na foine ting


Monday, May 23, 2005
 
I skate with a limp.


Right now, it looks like this: halting progress around the ice, unable to use my left outer edge for anything like control and therefore both stopping and turning are once again iffy propositions.

I can’t skate backwards.

I can barely crossover.


I’m back at three years ago, only this time I know exactly how to do it, and so the humoring, pitying looks of all the figure skaters flying around me to the strains of Gershwin—when I find the CD I’m going to grind it repeatedly over my blade edge—are that much more galling.

Really. I can do this, I want to say.

Under normal circumstances.

Just not now.


A four year old whizzes in front of me, pink mittens extended, graceful. She’s mocking me. I know it, and not only is she mocking me, her coach in the bright yellow parka with his damn latte in his hand and her mother with her nose pressed against the glass over there—they’re mocking me too.

A father is teaching his daughter how to skate. I pass them slowly. She’s in about the same place I am. Pissed off, humiliated, and in agony.

“Just keep at it,” her father says cheerfully, skating backwards in front of her to demonstrate his prowess, in his shiny black figure skates. “Just keep at it. I started where you are, and now look how good I am!”

I have this urge to skate up to the little girl. I have this urge to lean down and whisper fiercely and urgently in her ear, “tell your dad some day you’re going to grow up and learn how to open ice check and then he’s going to be in real trouble, and that he can either pay for therapy now or a concussion and three broken ribs later, and while you’re it, real men wear HOCKEY SKATES, god dammit!”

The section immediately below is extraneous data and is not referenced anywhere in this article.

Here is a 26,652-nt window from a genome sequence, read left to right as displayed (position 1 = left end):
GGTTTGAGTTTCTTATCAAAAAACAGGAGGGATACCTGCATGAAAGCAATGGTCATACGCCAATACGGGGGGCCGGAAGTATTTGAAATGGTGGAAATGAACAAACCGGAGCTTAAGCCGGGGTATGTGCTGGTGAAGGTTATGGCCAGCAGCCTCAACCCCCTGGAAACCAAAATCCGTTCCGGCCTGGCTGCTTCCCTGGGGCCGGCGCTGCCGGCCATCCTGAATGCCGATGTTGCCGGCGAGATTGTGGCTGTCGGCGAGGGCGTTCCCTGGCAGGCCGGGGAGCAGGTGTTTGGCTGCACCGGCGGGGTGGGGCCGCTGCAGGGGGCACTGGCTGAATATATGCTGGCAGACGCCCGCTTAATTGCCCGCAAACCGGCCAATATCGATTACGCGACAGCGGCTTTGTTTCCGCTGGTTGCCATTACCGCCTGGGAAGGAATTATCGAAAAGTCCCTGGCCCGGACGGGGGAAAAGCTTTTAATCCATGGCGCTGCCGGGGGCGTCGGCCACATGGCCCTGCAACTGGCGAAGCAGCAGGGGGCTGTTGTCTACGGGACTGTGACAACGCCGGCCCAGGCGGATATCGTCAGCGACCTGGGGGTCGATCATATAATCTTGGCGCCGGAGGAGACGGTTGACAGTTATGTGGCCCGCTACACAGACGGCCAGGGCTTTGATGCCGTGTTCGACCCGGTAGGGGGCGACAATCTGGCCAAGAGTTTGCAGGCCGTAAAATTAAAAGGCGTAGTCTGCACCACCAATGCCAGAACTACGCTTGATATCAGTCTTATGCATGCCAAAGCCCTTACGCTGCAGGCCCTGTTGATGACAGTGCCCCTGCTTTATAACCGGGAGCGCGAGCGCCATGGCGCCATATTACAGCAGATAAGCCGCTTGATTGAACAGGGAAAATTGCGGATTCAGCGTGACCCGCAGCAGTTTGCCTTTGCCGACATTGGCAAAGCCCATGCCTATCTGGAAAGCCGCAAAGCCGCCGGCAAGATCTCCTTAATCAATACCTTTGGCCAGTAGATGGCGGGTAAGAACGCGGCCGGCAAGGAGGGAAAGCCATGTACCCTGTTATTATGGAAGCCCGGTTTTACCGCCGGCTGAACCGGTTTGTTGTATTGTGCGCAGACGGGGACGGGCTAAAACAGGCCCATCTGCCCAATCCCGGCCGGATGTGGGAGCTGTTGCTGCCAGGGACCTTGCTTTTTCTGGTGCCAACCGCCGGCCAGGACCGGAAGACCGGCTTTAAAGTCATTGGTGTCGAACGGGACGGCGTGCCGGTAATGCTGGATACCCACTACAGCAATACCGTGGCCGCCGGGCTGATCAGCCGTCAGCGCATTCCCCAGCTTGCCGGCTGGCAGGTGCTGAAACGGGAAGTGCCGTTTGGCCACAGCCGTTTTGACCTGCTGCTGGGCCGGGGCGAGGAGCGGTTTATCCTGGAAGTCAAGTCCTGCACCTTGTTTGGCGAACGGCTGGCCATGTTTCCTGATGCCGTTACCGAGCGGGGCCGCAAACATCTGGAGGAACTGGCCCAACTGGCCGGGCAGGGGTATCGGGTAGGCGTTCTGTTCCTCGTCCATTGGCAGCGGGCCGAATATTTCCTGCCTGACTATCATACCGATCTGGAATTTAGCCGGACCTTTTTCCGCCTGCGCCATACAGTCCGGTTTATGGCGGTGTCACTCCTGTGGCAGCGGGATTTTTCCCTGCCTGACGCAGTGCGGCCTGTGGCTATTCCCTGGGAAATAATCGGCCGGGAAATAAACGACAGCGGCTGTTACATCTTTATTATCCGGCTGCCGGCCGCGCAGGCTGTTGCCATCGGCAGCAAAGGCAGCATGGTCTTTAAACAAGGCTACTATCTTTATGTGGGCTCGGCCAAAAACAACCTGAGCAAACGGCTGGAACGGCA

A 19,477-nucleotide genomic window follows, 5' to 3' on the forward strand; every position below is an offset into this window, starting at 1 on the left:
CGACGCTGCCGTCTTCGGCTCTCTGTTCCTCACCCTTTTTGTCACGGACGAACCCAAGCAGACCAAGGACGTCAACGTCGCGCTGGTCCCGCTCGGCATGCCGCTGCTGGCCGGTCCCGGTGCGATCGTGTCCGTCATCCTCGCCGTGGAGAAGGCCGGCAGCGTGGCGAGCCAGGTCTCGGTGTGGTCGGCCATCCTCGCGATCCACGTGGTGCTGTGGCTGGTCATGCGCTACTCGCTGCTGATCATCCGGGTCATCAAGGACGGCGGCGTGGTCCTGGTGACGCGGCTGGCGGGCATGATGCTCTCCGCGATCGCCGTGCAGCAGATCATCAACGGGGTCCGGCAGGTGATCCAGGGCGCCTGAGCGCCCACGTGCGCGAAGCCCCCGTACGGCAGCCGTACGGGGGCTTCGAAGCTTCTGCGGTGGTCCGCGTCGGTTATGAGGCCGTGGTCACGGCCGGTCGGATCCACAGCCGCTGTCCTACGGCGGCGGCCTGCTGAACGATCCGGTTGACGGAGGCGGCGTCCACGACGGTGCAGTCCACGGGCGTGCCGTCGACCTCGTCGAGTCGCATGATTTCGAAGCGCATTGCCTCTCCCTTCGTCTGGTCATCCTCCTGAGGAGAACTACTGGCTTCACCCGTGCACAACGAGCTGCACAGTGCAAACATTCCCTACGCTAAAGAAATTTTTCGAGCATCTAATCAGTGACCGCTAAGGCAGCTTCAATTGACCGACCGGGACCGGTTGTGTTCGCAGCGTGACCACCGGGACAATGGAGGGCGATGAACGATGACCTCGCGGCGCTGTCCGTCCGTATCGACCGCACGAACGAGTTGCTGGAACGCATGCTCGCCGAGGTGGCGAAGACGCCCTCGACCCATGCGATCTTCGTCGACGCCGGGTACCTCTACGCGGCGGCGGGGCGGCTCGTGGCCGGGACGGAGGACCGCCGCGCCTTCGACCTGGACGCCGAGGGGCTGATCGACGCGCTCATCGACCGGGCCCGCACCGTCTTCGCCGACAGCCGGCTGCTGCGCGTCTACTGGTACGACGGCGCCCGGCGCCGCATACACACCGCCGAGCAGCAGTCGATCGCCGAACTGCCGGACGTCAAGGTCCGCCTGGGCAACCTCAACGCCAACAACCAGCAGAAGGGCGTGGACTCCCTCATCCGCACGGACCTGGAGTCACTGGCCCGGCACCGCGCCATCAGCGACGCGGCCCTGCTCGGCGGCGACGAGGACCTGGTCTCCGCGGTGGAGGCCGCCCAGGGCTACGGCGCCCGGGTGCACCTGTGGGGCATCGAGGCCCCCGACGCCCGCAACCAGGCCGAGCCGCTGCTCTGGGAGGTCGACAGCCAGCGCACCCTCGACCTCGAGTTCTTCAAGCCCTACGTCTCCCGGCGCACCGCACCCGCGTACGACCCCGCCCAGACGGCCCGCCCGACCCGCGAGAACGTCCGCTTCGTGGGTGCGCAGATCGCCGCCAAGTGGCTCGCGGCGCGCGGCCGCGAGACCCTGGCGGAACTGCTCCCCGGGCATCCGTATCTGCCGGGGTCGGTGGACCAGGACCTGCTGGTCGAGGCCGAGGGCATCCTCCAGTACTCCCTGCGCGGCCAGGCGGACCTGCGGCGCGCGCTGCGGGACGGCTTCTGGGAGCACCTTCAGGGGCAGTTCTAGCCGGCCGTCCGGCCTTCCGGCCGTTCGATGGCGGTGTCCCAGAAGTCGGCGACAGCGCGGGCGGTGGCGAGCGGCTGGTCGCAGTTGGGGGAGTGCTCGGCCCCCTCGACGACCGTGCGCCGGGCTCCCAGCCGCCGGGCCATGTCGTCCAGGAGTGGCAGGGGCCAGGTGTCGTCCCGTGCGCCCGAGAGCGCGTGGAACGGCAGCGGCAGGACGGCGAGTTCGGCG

I stifle the urge. I skate on. I listen to the same twelve measures of American in Paris for the four hundredth time, and harbor secret dreams about falling into the Guadalupe river and being miraculously healed, and going to practice on Thursday night, same as usual.

This is difficult. It’s slow, and difficult, and it hurts.

That I’ve been here before makes it somewhat easier.

That I have to go this route, pay these dues again, somewhat harder.



A guy comes over while I’m elevating my foot. He’s been skating circles around me—literally—all morning. Looking at me, at the hockey skates, looking at his hockey skates, looking smug because not only can he skate circles around me, he can skate in a circle in the first place.

“Skating’s very important,” he says. “For every hour you spend in a game, you should spend six hours practicing your skating.”

For a while I just sit there, because what he said just keeps sliding off my brain. What?

“That might work if you only played one game every couple of weeks,” I say finally.

He looks, although I doubted it were possible, smugger. “I practice my skating every day,” he says.

“Yeah?” I sit in silence for a moment. “You played any actual games yet?”

“Well. I have a group of friends, we do this sort of weekend warrior thing, you know, just some friendly competition between friends…” blah, blah. I let him ramble on for a while about it all and then finally cut in.

“Any actual league games?” I say.

Now it’s his turn to be quiet. Back before I broke my foot, I was a nice person. Not anymore. “Uh, no.”

I get up, fix him with a look before I limp back to the ice. “I didn’t think so,” I say.



I skate around in a circle. I try too much too fast and the pain stops me cold, and I try to do this: humble myself.

Humble or be humbled.

See, when it comes down to it, I’d rather do it voluntarily.

That’s the thing.
Comments:
good lord, what a ton of assvice you got!

i can say that i came back stronger than before, so you'll be a force to be reckoned with...again.
 
I'd love to see mister hockey guy skating for dear life with you on the team zamboni (from the Cadbury egg incident) bearing down on him with a tight little 'I have you now' smile. Body check off the ice and into the parking lot. Heal from that you jerk!
 
Smug bastard.
 
I do like your site. Continue posting. You have an awesome day.
 
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